So you have to understand that I’ve made curtains. I’ve sewn pillows. I helped assemble quilt tops. I have altered clothing to various ends. I have never made a garment from scratch, and this garment has no pattern so I have to make that, also. Two firsts!
My mother is pro at making clothes so I have a great resource right there. My conundrum was that I really have no idea how to even start making a dress and I needed this particular project to be as easy as possible since I have several other parts I need to complete to make the whole costume.
So I asked questions that I thought would get me started and watched videos after I got some answers. Being a visual learner, videos clarify things spoken and written words confuse. I gathered some of Pynni’s tops and dresses that had a similar style to the Weeping Angel dress, and I found a bunch of blogs were cosplayers had documented their costume making. You can find the one I liked best here. Also, Pinterest was my friend.
I measured and measured and made notes and drew outlines on paper until I felt like I had the top part of the dress figured out. Some of the people who made the cosplay costumes made their dress in two pieces with a blouse type top and a skirt. I was wanting to make one piece. Also, cosplay costumes have to be worn for a whole day at once and maybe to multiple cons, and I only needed this costume to suffice for a night of trick-or-treating, and potentially, a Halloween party.
There were things I was going to take into account that maybe a cosplayer would not. Pynni is little and the dress can’t be too heavy. The dress can’t drag on the ground or be stiff because Pynni will get tired of wearing it if it’s too cumbersome (I do have experience with this. Picture me walking around holding Minecraft heads and pickaxes while my sons trick-or-treat in their street clothes. It happens every year. I’m bringing the wagon this year.) I was not going to try to make this costume a perfect replica. I’m trying to make my own version of a Weeping Angel because disappoint lies down the perfection path (this being my first garment and all).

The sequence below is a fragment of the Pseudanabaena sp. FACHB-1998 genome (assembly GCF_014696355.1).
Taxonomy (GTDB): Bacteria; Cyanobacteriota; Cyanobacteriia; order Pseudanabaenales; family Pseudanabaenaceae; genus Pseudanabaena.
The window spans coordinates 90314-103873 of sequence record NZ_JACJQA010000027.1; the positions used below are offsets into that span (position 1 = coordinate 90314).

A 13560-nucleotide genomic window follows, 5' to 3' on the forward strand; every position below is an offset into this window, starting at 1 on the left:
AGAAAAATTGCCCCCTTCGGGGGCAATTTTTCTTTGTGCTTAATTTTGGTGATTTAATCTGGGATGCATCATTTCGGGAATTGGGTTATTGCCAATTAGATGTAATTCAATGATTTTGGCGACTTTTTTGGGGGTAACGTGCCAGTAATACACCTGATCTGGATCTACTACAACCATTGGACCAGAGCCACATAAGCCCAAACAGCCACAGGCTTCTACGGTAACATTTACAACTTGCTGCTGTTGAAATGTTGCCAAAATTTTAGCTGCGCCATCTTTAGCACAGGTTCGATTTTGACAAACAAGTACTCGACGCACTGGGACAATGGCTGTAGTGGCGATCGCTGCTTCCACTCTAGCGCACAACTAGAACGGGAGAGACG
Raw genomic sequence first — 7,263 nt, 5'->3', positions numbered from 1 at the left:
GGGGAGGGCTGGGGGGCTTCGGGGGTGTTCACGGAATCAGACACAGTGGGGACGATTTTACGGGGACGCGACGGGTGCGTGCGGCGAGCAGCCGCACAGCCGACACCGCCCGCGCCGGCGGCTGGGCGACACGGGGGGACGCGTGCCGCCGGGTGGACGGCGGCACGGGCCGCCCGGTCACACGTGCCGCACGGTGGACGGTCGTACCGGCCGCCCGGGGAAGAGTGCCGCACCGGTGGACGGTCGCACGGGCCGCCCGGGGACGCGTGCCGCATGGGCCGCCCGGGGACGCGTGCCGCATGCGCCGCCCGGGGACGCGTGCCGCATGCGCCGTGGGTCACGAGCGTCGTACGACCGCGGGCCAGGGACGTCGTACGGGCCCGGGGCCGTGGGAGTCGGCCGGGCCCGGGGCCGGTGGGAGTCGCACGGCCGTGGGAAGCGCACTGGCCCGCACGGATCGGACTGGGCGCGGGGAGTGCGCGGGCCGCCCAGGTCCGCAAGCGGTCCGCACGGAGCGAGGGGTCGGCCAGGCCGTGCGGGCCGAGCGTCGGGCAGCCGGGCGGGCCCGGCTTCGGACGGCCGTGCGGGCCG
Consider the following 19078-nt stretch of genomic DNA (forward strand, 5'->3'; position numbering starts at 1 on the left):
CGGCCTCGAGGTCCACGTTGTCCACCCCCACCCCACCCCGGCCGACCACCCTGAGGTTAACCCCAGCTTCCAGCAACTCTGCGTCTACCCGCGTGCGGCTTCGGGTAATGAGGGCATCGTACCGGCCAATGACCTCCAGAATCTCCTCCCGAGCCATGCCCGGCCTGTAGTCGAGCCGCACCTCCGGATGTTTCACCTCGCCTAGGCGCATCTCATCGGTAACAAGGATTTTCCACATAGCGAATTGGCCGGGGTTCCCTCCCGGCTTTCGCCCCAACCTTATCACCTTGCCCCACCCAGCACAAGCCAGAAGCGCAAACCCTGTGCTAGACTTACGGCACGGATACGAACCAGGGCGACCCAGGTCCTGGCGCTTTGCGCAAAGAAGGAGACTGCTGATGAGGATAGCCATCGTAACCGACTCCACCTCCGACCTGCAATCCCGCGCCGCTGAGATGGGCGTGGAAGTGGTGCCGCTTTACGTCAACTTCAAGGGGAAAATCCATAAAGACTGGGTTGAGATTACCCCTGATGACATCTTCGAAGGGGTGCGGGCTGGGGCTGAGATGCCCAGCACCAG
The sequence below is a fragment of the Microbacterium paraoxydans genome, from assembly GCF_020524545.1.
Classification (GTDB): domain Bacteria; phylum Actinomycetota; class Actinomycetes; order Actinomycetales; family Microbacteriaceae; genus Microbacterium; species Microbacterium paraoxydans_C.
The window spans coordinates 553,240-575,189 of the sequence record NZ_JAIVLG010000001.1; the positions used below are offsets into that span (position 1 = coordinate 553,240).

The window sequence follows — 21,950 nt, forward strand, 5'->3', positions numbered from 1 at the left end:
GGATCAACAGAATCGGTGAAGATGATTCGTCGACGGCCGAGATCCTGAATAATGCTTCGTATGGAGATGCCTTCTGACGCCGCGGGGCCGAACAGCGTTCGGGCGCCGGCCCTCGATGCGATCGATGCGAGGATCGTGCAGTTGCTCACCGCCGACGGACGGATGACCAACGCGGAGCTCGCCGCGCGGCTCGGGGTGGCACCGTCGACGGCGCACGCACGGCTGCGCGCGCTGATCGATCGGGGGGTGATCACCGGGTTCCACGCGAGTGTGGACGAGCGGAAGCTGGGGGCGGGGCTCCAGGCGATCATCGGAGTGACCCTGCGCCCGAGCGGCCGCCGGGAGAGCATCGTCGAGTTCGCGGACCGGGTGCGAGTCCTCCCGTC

I ended up having to make the top twice. When drawing the pattern out, I intended to cut the straps longer than the pattern in order to pin it to the correct length. I completely failed to do that once I started cutting and ended up sewing a top together that was too short in the armpits, which makes it too small everywhere else. So I had to do that twice.
Instead of making a blouse-y top and a skirt, I opted to gather material one time and attach it to the top I’d made, which is basically the yoke of the dress. The gathered material is 4 yards long and I don’t know if you’ve ever gathered material by hand, but it can be tricky. You sew along the edge with the longest stitch your machine can do, twice to make two parallel rows. Then, pulling either the bobbin threads or the top threads, but not both, you gently push the material toward one end of the length. You have to be super careful because the thread wants to break, and if it breaks you have to pull all the stitches and resew and start the gathering process all over. I had to restart once. In the end I was very proud of my gathers. I got my visual tutorial from this blog, The Crafty Cupboard.
I created the simple placket where the velcro was going to attach to the skirt and did the same on the top before pinning it all together and sewing everything into place. I got it all tried on Pynni. Instead of sewing a hula hoop into the bottom hem of the skirt like the cosplayers did, I’m going to have Pynni wear a hoop petticoat. So once I get her in the petticoat and the skirt, I’ll pin up the bottom for hemming. I’ll post a picture of that next time.